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  • What Is This Thing Called Interdisciplinarity?Teaching Interdisciplinary Methods Courses in American Studies

As a program director tasked with teaching a graduate-level American studies methods course, as well as with devising assessment rubrics for our MA program, I have been increasingly interested in this thing called interdisciplinarity. During the assessment process our faculty had to articulate interdisciplinarity as a learning outcome, and we realized that our varied understandings of it as being about “different sources” or “different methods” had led us to divergent ideas of what made a successful work of American studies. We ultimately revised our learning outcome to read: “Combines diverse methods to study American cultural products and practices.” This definition is widespread and seems simple; yet it masks complexities.1

In this vein, I organized a panel on how American studies programs define interdisciplinarity for the association’s annual meeting. “What Is This Thing Called Interdisciplinarity?” brought together Andrew Ross of American studies at New York University; Shelley Streeby of critical gender studies and ethnic studies at UC San Diego; Wendy Kozol, chair of comparative American studies at Oberlin; Kevin Murphy, chair of American studies at Minnesota; and Julie Sze, director of American studies at UC Davis. Each panelist posed a question to be answered in a five-minute talk and to spark discussion with the audience. These questions were “Is American studies a haven or a cause?”; “Is there an American studies type?”; “Should we just get rid of disciplines and departments, and if not, then what is the value of maintaining disciplines?”; “Is ethnic studies interdisciplinarity different from / similar to American studies interdisciplinarity and what can we learn about thinking about the two together?”; and “How does interdisciplinarity operate outside the academy?”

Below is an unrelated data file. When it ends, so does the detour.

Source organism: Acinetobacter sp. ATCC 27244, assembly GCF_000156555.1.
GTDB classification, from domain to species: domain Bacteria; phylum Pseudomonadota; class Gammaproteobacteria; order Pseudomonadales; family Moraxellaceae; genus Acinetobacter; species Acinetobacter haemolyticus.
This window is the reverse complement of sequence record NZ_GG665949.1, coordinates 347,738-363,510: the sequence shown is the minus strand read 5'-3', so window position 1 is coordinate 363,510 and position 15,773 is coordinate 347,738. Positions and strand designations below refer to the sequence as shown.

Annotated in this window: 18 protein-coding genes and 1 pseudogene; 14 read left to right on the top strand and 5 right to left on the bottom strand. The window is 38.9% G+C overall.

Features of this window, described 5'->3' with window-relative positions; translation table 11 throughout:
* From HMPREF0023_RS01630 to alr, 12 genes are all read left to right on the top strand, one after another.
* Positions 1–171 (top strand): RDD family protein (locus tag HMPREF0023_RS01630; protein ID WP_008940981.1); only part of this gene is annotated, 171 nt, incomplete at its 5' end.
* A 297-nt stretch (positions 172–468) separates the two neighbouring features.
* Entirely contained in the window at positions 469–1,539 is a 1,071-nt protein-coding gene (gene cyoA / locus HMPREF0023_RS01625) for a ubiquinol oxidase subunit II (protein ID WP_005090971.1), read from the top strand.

While American studies has held up interdisciplinarity as a sign of its own maverick status, calls for interdisciplinarity are also currently widespread among administrators. Like other calls for flexibility against bureaucracy within neo [End Page 361] liberal governance, this rhetoric about innovation, flexibility, and creativity can be an appealing window-dressing for attacks on faculty governance, enabling deans to create new administrative forms that do away with department chairs and tenure lines. Traditional disciplines may also be threatened. In a recent survey by the ASA’s committee on programs and centers, American studies program leaders identified “turf battles” with departments as a problem. This context may explain two recent scholarly works portraying interdisciplinarity as a threat. Jerry Jacobs describes it as “hype” and a threat to knowledge.2 Harvey Graff has described cultural studies’ version of interdisciplinarity as incoherent.3 Certain interdisciplinary attempts might indeed be superficial. Historians might read literary or visual texts as simple reflections of the time period or of the author’s consciousness, while literary critics claim to be doing “history” with a literary interpretation of a court case, or refer to a series of novels as an “archive.” It is partly because of the tenuous status of American studies institutionally that it is important that we articulate our methods clearly so that we neither produce superficial scholarship nor duplicate the work of traditional disciplines under a different name. One place that this articulation happens is in the American studies methods class.